A blockchain has been described as an “immutable ledger.” But what does that mean? What makes it immutable? Let’s review exactly how the blockchain works and the qualities that make it immutable.
In simple terms, a blockchain is a database used to store information. But instead of storing it on only one server, it has several copies distributed on different computers (or nodes). There are blockchains with only a handful of nodes and blockchains with thousands of them. The more extensive the network is, the safer it gets. Think of it as having extra backup copies of an important document. If a few of the nodes were to be compromised or attacked, the network would still run smoothly as it would rely on the unaffected ones.
What Makes a Blockchain Immutable?
As its name suggests, the information on a blockchain is stored in blocks that are connected to each other, forming a chain. The way they are linked to each other is essential to achieving immutability. To understand how it works, a basic understanding of cryptography is necessary.. This technology works with hashing algorithms. A hash is a code related to a piece of information. Any digital data, such as an image, a book, or a video, can be passed through a hashing algorithm. The result will be a fixed-length alphanumeric code. The same input will always lead to the same output (or code). A slight change in the input will result in a totally different code. An example would be:
Hello → Hashing algorithm → 2cf24dba5fb0a30e26e83b2ac5b9e29e1b161e5c1fa7425
Hello! → Hashing algorithm → ce06092fb948d9ffac7d1a376e404b26b7575bcc11ee05a
On a blockchain, each block contains the hash of the previous block. This means each block depends on the information stored in the previous block, which in turn depends on the previous one. This chain-like structure is what makes altering data from a blockchain almost impossible.
As we see in the image above, the code for Block 2 is obtained by combining the data stored in that block and the code for Block 1. If we changed even one bit of Block 1, its code would be entirely different. That means that code 2 would change and, therefore, code 3 as well. In that sense, the copy of the blockchain containing all these changes would be different from the others. The network would easily recognize this modification and disregard that specific copy of the blockchain.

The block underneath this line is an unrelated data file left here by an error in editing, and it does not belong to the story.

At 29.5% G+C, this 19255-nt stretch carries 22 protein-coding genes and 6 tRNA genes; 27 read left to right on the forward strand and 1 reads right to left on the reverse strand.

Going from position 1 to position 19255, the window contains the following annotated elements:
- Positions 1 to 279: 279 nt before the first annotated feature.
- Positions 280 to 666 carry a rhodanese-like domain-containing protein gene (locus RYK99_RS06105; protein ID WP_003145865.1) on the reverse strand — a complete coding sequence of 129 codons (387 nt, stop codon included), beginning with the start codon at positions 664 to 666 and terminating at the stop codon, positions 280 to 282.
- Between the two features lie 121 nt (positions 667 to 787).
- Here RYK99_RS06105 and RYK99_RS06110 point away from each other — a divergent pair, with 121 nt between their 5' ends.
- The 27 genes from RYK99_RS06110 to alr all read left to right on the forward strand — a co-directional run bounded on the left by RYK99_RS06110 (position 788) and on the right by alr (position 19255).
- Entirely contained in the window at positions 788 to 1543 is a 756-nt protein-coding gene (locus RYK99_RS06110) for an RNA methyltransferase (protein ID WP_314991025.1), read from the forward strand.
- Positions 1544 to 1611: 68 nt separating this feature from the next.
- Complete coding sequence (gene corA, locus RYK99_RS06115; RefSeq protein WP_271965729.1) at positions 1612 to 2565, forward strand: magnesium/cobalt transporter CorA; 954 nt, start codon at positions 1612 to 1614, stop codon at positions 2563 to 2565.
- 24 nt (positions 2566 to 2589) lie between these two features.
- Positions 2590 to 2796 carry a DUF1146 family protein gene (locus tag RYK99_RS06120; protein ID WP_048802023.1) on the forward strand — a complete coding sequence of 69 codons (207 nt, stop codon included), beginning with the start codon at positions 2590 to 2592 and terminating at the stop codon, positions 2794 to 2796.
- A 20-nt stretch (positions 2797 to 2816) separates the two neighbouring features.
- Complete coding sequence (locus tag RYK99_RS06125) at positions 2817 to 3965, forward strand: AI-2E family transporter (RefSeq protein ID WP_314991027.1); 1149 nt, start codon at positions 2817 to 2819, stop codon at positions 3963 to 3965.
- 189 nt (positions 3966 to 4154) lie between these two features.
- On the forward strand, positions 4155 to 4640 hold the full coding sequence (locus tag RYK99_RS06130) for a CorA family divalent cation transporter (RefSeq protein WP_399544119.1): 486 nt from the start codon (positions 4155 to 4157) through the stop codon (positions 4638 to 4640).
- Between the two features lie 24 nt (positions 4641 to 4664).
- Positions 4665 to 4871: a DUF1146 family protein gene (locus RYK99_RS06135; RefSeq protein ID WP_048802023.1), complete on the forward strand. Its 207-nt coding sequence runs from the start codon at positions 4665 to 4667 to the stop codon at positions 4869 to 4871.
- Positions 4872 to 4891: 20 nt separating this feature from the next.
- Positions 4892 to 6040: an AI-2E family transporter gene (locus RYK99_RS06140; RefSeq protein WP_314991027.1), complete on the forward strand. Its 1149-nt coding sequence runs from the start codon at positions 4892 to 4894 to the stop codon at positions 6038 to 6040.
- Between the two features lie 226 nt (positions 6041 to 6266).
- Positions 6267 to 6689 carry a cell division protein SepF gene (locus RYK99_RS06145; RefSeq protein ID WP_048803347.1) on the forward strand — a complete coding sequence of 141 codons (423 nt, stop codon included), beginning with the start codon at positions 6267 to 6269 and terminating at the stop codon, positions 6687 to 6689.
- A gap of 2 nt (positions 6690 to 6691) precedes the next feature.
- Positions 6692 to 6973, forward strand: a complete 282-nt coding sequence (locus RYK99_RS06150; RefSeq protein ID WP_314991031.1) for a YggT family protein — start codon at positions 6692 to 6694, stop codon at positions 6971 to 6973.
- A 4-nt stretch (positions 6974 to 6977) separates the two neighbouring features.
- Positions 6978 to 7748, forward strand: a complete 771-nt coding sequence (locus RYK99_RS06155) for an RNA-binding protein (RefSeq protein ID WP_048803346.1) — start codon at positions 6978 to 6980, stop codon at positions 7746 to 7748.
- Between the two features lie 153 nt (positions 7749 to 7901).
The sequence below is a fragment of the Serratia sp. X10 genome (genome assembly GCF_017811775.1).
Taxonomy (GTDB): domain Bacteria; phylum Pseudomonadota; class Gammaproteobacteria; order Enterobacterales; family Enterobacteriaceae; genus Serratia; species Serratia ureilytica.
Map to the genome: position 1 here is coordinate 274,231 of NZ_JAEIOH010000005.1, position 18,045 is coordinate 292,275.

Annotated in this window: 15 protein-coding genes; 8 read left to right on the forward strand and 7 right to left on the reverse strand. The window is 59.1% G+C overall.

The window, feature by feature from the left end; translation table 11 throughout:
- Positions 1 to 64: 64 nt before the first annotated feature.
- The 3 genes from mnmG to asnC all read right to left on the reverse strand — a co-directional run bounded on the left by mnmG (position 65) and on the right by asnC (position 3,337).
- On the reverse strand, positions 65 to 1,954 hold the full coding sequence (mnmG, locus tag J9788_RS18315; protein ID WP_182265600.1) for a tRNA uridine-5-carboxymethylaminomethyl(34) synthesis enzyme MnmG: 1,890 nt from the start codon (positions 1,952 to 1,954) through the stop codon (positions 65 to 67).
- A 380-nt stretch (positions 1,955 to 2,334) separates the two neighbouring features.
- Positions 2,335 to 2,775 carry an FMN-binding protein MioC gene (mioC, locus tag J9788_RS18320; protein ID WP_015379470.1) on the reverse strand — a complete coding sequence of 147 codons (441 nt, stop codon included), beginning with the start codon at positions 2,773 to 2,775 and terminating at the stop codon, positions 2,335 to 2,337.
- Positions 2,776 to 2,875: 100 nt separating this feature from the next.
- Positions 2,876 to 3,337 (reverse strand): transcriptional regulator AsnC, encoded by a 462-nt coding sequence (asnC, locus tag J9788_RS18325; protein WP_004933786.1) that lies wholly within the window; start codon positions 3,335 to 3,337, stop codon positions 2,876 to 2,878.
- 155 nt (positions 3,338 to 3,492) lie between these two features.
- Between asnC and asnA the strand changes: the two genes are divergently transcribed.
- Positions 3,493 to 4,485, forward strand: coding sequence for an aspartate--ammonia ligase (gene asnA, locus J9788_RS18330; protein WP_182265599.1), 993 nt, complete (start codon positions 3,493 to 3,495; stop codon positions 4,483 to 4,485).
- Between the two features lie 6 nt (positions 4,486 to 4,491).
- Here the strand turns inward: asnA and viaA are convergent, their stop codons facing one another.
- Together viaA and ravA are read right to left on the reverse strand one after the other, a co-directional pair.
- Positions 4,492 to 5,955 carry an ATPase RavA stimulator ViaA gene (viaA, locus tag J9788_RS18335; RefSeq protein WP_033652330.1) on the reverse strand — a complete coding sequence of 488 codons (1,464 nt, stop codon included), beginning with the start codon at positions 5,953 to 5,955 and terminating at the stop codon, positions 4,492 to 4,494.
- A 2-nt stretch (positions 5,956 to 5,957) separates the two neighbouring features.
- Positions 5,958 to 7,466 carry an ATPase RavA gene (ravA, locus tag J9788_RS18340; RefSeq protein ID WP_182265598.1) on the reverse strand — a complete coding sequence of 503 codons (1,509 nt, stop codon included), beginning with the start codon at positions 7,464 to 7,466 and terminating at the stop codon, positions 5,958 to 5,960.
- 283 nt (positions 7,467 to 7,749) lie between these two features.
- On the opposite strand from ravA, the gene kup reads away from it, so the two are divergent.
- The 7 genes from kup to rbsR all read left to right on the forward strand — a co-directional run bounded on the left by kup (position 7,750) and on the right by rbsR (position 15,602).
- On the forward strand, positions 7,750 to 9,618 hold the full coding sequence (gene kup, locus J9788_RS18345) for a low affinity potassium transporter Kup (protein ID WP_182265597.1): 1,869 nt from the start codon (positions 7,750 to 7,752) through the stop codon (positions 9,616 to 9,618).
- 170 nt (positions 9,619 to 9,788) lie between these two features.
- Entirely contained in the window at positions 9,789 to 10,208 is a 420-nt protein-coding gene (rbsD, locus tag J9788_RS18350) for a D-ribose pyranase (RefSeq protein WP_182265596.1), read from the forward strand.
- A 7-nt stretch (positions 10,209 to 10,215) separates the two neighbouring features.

Why Are Immutable Blockchains Useful?
To appreciate the advantages of blockchain’s immutability, comparing it to centralized ledgers is useful. Regular databases are stored on one server, and there is one entity that adds records to it. This process is fast since all the decisions are taken and implemented instantly by that entity. Nevertheless, what it has in efficiency, it lacks in security.
If a hacker accesses a centralized server, they can add, remove, or edit information without leaving a trace. This is dangerous since, in the case of an attack, stakeholders cannot trust the data left behind. In addition to the risk of outside attacks, centralized databases can be easily modified from the inside if the entity in charge is corrupt.
In contrast, immutable ledgers don’t have these vulnerabilities since they provide data integrity. The multitude of nodes mentioned earlier provide layers of security that are almost impossible to corrupt. Blockchains also make the auditing of information easier, faster, and more reliable. They eliminate the need to trust big and expensive auditing firms. If applied to business, blockchain technology can help maintain a complete historical record of transactions. This not only provides the business with a verifiable source of truth, but it eases interactions with other entities such as insurance providers or regulators.
How does Black Ink Tech Take Advantage of Blockchain's Immutability?
Black Ink Tech leverages blockchain technology to create immutable records of physical or digital events in order to provide truth and transparency. Using a patented process including software and hardware, the Black Ink Tech platform autonomously pairs physical items with unique digital assets. In this way, it translates the security and transparency of the blockchain to the physical world.
A good example of this process is Sportafi, a product that connects sports memorabilia with NFTs in a tamper-proof way to provide simple authentication and transparency. An item can be registered on the platform by going to a Sportafi kiosk or using the mobile app ChainIT. By incorporating biometrics, the identity of the owner, time, location, and the details of the item itself will be recorded autonomously on the blockchain. This process ends with a unique digital token that represents the physical item. All of the metadata related to this item can be accessed at any time through Touch Audit technology on the app, displaying the where, when, who, and what associated with the asset and its history.
The Bottom Line
Blockchain uses cryptography to identify modifications on its database, which prevents anyone from altering records from it. By providing a verifiable source of truth, blockchains can be used to store business transactions and to facilitate audits for customers, insurance providers, and regulators. Black Ink Tech leverages this technology to autonomously pair physical objects and events with digital assets. This process is used to build a reliable database and bring more transparency to not only the sports memorabilia market, but to construction, pharmaceuticals, art, and more. Learn more at www.blackinktech.io.